Becoming An Entrepreneur

Being an entrepreneur sounds like a distant dream for many of us. We often think if we are not the founder and CEO of a successful startup, we are not entitled to that crown. However, this is a big misconception of entrepreneurship. Yes, every entrepreneur is keen on success, but entrepreneurship is not about that at all. It’s about growing, pursuing, and getting closer to the vision. It’s about becoming, but not being.

I recently did a survey among my friends and friends’ friends who’ve either launched a startup or are considering launching a startup. My goal was to get a sense of what may be the top needs and pain points for them to overcome the zero to one phase. One of the findings suggested that those who are considering launching a business consistently struggle with overwhelming information and risk calculations, which deter them from taking any real action. This is not surprising to me. Though I’ve worked with startups in the capacity of co-founder, executive, consultant, and advisor, I still tremble from time to time to really commit my time, money, and resources to work on my own vision. Overcoming mental battles and kicking off is extremely hard.

I have observed and have been inspired by those who took action to fulfill their dreams. Some have succeeded by going IPO or being acquired by a corporation, and some are still struggling with expansion, growth, and financing. Some projects are very small and in its early stage, with the founder as the sole contributor. What is in common and matters most is that every person has taken action, big or small.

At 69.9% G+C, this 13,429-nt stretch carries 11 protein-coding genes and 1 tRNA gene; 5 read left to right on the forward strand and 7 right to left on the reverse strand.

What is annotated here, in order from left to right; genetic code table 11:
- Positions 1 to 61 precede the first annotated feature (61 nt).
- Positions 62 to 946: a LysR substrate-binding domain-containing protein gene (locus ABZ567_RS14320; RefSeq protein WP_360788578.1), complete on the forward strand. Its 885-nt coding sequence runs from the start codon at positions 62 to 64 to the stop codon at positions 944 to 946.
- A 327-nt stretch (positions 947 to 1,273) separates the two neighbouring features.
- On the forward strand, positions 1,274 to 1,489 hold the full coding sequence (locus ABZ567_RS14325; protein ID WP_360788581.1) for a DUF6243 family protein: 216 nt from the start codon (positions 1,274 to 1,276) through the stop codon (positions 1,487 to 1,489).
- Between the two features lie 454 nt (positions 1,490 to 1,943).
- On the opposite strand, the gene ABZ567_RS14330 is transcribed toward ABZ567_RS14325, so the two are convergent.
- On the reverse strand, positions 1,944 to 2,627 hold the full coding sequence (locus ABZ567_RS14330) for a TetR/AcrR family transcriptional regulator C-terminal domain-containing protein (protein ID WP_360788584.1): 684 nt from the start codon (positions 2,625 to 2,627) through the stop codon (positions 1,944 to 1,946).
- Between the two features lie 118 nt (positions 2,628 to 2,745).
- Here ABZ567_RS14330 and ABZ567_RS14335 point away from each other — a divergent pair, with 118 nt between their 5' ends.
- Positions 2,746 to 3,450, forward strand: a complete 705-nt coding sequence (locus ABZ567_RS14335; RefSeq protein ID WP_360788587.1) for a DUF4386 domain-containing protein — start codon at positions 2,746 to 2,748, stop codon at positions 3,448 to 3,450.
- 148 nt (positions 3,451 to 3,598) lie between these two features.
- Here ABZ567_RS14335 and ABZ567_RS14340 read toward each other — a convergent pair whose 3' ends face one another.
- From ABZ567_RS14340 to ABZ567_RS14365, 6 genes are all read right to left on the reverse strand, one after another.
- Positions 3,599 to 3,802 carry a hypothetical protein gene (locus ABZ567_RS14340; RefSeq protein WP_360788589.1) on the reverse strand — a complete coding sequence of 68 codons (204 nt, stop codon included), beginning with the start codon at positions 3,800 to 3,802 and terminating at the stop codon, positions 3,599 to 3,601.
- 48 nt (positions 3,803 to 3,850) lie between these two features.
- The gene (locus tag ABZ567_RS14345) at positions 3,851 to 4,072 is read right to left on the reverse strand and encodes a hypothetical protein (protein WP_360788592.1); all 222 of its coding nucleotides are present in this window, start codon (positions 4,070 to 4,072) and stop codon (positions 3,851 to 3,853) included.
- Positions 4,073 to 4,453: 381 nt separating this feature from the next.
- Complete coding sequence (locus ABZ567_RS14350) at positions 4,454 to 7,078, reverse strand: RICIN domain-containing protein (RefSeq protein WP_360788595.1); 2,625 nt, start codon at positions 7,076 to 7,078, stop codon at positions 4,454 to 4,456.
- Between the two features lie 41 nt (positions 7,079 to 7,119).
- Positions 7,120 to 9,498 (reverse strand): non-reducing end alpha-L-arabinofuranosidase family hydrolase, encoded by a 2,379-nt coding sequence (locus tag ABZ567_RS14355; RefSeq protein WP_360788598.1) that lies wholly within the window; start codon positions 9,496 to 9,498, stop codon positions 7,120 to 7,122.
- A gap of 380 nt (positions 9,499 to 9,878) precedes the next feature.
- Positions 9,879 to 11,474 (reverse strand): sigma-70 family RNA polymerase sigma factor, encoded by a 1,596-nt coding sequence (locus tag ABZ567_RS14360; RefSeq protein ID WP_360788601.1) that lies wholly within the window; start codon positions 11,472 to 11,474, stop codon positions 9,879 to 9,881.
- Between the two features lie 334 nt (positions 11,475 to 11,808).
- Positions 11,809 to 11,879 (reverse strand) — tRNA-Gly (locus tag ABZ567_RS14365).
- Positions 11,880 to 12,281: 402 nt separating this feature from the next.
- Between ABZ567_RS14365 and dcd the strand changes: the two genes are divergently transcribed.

If you are considering launching a business and you are struggling about how to kick off, I hope you will find my simple three-step approach to be helpful.

Be a visionary

Be a creator

Be a connector

I. Be A Visionary

It is important to gauge how determined you are to do a startup. I agree that not everyone is called to become an entrepreneur. If you have a strong conviction of how the world can be better tomorrow compared with how it is today, you are a visionary. And if you feel strongly about the steps needed to realize your vision, that could be the springboard you need to kick off your business.

In my survey, many interviewees expressed their confusion about how to design a good product, how to find a market fit, and how to differentiate their business offering. They wanted to work on solving the problems they’ve found. It’s not a wrong approach, but it’s not necessarily the right one for you. There are numerous problems in the world. Why the business is worth your time over other things should be asked by the founder. A good way to answer this question is to consider whether it has to be you and not others to work on the business. And even if it fails, you can have the confidence that all the time and money spent was worth it.

One misunderstanding is that vision has to be very big and it needs to be tech-forward, like Elon Musk’s SpaceX. It could be very discouraging for non-tech people to become visionaries. When the ideas start to form, especially among those who are not from technical backgrounds, people might have underestimated the potential and looked in the wrong direction. The publication Innovation Trends Report 2019 (by Bret Waters from Stanford University) made available by Alchemist Accelerator indicates that design thinking and human-centered design are the number 1 and number 3 innovation frameworks required. I’ve seen artists, psychologists, lawyers, and other non-tech professionals and experts that started with nothing but a dream and proceed to work on their ideas. They leveraged other resources to complement the skillsets they don’t have, but they were firm about the vision and leading the execution to realize their vision over time.

II. Be A Creator

A critical step to become an entrepreneur is to take the step to execute the idea. Many great ideas were not given the chance to even try out. It’s the phase to examine the idea under the current market situation and try out what could be the best prototype or MVP (minimum viable product).